Home

US news organisations urge Biden, Trump to debate

Steve GormanReuters
Donald Trump and Joe Biden will face off again in November, but will they debate first? (EPA PHOTO)
Camera IconDonald Trump and Joe Biden will face off again in November, but will they debate first? (EPA PHOTO) Credit: EPA

A dozen leading US news organisations have collectively urged President Joe Biden and former president Donald Trump to publicly commit to debating each other during the run-up to the November election.

"Debates have a rich tradition in our American democracy, having played a vital role in every presidential election of the past 50 years, dating to 1976," the 12 news outlets said in a joint statement on Sunday.

The statement suggested debates for the current race be sponsored, as they have every election cycle since 1988, by the nonpartisan Commission on Presidential Debates.

"Though it is too early for invitations to be extended to any candidates, it is not too early for candidates who expect to meet the eligibility criteria to publicly state their support for - and their intention to participate in - the commission's debates planned for this fall."

Get in front of tomorrow's news for FREE

Journalism for the curious Australian across politics, business, culture and opinion.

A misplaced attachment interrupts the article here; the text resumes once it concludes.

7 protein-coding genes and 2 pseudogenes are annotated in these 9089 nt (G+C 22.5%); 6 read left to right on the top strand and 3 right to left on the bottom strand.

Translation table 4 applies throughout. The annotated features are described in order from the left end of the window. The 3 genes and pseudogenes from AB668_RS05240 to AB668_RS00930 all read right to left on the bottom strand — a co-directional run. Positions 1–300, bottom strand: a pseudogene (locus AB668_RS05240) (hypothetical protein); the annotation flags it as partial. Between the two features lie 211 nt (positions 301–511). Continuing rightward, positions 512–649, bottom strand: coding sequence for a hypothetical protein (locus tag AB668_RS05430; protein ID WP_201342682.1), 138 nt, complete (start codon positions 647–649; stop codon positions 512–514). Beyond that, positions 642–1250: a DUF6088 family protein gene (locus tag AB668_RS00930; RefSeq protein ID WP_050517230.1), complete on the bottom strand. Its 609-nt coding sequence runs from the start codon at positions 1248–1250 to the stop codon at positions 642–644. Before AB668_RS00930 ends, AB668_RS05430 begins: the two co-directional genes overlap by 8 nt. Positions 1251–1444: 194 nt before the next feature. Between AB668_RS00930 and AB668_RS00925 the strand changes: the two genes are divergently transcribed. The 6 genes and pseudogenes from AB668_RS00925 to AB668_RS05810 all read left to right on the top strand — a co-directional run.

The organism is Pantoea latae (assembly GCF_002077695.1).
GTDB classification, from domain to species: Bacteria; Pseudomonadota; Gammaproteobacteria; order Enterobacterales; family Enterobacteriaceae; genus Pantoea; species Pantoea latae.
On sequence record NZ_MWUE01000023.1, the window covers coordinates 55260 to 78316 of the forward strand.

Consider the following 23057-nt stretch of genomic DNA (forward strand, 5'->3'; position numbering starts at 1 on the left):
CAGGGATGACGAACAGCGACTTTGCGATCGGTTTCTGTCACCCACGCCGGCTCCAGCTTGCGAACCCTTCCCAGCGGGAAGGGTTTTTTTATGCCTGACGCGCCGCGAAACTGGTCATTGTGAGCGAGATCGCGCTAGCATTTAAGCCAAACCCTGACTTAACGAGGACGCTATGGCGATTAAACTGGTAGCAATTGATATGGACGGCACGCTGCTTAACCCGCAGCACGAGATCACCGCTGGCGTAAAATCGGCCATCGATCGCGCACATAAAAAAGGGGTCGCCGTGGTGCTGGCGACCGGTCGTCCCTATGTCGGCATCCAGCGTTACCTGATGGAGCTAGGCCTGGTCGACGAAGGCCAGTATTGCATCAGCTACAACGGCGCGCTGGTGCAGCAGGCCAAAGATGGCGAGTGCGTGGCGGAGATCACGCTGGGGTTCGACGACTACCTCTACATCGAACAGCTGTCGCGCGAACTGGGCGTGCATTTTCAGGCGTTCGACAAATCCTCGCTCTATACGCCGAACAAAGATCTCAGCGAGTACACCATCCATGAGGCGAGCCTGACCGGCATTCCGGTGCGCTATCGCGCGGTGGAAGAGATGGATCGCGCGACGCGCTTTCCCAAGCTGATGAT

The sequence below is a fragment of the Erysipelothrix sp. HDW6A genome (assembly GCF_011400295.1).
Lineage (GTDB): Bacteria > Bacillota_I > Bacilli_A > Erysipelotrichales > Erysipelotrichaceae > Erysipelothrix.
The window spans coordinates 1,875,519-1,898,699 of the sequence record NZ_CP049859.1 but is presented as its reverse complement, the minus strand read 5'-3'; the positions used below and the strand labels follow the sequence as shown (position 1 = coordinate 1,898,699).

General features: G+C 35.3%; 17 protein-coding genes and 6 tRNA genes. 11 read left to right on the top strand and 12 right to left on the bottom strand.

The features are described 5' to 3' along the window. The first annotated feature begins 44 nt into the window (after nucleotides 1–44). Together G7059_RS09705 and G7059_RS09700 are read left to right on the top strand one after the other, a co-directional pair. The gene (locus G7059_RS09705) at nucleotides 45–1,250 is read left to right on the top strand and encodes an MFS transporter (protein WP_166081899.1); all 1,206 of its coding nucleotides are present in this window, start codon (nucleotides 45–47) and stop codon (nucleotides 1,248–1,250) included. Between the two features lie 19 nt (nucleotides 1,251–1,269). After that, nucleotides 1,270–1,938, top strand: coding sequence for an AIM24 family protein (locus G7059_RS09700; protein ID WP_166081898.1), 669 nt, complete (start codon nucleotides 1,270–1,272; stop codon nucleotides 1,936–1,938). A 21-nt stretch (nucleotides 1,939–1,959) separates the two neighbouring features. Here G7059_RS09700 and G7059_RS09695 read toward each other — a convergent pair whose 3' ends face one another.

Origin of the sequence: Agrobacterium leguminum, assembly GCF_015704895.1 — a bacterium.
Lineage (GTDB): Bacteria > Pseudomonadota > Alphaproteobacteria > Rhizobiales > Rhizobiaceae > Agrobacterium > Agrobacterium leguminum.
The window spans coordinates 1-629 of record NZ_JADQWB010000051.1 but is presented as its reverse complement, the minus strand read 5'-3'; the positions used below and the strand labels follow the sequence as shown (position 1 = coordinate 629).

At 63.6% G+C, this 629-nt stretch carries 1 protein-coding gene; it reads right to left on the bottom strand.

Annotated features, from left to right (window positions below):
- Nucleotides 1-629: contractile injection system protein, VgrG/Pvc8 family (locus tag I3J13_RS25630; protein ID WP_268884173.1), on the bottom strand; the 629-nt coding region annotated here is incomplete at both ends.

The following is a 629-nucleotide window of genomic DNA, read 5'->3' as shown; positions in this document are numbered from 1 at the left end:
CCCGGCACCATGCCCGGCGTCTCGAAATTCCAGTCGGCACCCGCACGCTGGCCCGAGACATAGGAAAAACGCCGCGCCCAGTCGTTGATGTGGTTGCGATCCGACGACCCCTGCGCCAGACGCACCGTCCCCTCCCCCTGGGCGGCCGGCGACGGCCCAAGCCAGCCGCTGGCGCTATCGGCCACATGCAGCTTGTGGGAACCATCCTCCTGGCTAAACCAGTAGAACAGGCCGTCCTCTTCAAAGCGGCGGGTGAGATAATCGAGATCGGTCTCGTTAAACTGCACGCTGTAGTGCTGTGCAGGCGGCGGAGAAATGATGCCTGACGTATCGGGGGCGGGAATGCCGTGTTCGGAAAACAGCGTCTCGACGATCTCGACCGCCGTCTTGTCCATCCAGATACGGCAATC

READ NOW

Network television outlets accounted for nine of the letter's signatories - ABC News, CBS News and NBCUniversal News Group (encompassing NBC News and MSNBC), as well as Fox, CNN, C-SPAN, the PBS NewsHour, Nextstar's NewsNation and Spanish-language Univision.

Rounding out the group were The Associated Press wire service, National Public Radio and Gannett's national newspaper USA Today.

Trump, who refused to debate his rivals before winning the Republican primary race last month, has in recent weeks been challenging Biden to engage in a one-on-one match-up with him, offering to debate the incumbent Democrat "anytime, anywhere, anyplace".

Last Thursday, Trump's top two campaign advisers sent a letter to the debates commission calling for an accelerated debates timetable, holding more than the usual three events and starting them earlier in the campaign cycle than usual.

Biden has not committed to debate Trump but has not ruled it out either, saying it would depend on the former president's behaviour.

Biden's camp has been concerned that once on stage Trump will not abide by rules set by the commission, and some Biden advisers say they would prefer not to elevate Trump by putting him on the same stage with the Democratic incumbent.

Biden has a lead among registered voters of 41 to 37 per cent over Trump, a Reuters/Ipsos poll found on Wednesday.

Asked during a trip to Las Vegas in early February about Trump calling for Biden to debate him, Biden said, "If I were him, I would want to debate me too. He's got nothing to do."

Biden and Trump faced each other in two televised presidential election debates during the 2020 campaign.

Get the latest news from thewest.com.au in your inbox.

Sign up for our emails